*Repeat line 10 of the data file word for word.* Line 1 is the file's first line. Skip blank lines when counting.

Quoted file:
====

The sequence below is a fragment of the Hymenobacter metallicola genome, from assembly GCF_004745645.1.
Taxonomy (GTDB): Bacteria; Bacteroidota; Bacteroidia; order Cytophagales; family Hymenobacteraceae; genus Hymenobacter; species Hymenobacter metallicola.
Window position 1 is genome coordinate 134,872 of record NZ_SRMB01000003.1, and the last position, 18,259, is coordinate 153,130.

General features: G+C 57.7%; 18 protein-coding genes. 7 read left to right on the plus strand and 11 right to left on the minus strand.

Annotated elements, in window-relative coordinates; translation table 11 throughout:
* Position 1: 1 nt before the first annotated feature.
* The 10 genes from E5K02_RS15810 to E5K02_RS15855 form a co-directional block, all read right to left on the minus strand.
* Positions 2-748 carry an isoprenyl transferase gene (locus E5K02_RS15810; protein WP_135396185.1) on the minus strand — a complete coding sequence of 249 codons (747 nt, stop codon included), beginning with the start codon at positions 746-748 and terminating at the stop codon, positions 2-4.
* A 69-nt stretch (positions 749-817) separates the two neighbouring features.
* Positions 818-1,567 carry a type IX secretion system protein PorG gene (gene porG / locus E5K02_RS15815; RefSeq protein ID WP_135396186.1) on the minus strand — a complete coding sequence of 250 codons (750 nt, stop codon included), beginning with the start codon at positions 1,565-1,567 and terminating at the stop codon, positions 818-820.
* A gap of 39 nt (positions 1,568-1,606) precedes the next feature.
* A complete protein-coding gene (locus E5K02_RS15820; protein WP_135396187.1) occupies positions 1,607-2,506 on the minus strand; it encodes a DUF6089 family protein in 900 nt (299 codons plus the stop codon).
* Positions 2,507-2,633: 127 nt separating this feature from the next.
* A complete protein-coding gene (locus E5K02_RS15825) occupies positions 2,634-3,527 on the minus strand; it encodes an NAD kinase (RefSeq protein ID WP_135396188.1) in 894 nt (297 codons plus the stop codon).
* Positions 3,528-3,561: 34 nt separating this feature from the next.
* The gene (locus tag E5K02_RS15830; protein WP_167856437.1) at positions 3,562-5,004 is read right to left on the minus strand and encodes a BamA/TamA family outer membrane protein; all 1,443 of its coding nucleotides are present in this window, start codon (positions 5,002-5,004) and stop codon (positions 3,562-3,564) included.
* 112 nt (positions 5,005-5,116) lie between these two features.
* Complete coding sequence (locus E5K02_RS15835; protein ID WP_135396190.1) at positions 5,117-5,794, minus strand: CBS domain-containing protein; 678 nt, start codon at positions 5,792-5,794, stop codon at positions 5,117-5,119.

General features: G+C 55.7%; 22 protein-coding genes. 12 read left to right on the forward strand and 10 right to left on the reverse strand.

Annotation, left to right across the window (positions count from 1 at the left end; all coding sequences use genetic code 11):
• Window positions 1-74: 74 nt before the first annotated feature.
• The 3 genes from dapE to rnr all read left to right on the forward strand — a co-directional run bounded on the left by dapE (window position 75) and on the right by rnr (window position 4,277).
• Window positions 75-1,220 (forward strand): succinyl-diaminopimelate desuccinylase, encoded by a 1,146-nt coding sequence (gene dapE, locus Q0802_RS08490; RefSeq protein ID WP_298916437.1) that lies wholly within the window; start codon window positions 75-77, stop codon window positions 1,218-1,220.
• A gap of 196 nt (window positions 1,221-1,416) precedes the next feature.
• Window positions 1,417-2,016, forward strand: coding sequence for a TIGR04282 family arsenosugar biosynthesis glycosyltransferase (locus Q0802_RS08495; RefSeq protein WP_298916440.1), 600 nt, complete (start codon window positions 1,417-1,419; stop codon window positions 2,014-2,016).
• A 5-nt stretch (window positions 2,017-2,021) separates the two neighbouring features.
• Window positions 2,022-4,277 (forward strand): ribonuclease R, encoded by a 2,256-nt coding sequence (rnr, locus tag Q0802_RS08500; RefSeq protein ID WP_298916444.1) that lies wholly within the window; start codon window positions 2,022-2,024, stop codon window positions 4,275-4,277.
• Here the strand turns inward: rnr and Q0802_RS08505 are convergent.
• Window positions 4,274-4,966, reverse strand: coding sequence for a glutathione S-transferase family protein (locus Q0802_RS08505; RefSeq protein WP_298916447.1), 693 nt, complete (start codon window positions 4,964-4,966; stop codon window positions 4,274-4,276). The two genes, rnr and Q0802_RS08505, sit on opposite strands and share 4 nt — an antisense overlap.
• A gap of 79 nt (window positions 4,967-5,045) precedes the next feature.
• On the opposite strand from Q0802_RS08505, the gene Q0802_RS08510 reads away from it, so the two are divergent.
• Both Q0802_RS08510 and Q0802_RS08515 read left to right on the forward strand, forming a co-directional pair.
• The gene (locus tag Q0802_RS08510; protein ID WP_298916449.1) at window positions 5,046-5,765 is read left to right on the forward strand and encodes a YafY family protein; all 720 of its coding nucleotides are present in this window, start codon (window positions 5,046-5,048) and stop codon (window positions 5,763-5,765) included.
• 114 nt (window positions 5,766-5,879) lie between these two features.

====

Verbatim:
* Positions 818-1,567 carry a type IX secretion system protein PorG gene (gene porG / locus E5K02_RS15815; RefSeq protein ID WP_135396186.1) on the minus strand — a complete coding sequence of 250 codons (750 nt, stop codon included), beginning with the start codon at positions 1,565-1,567 and terminating at the stop codon, positions 818-820.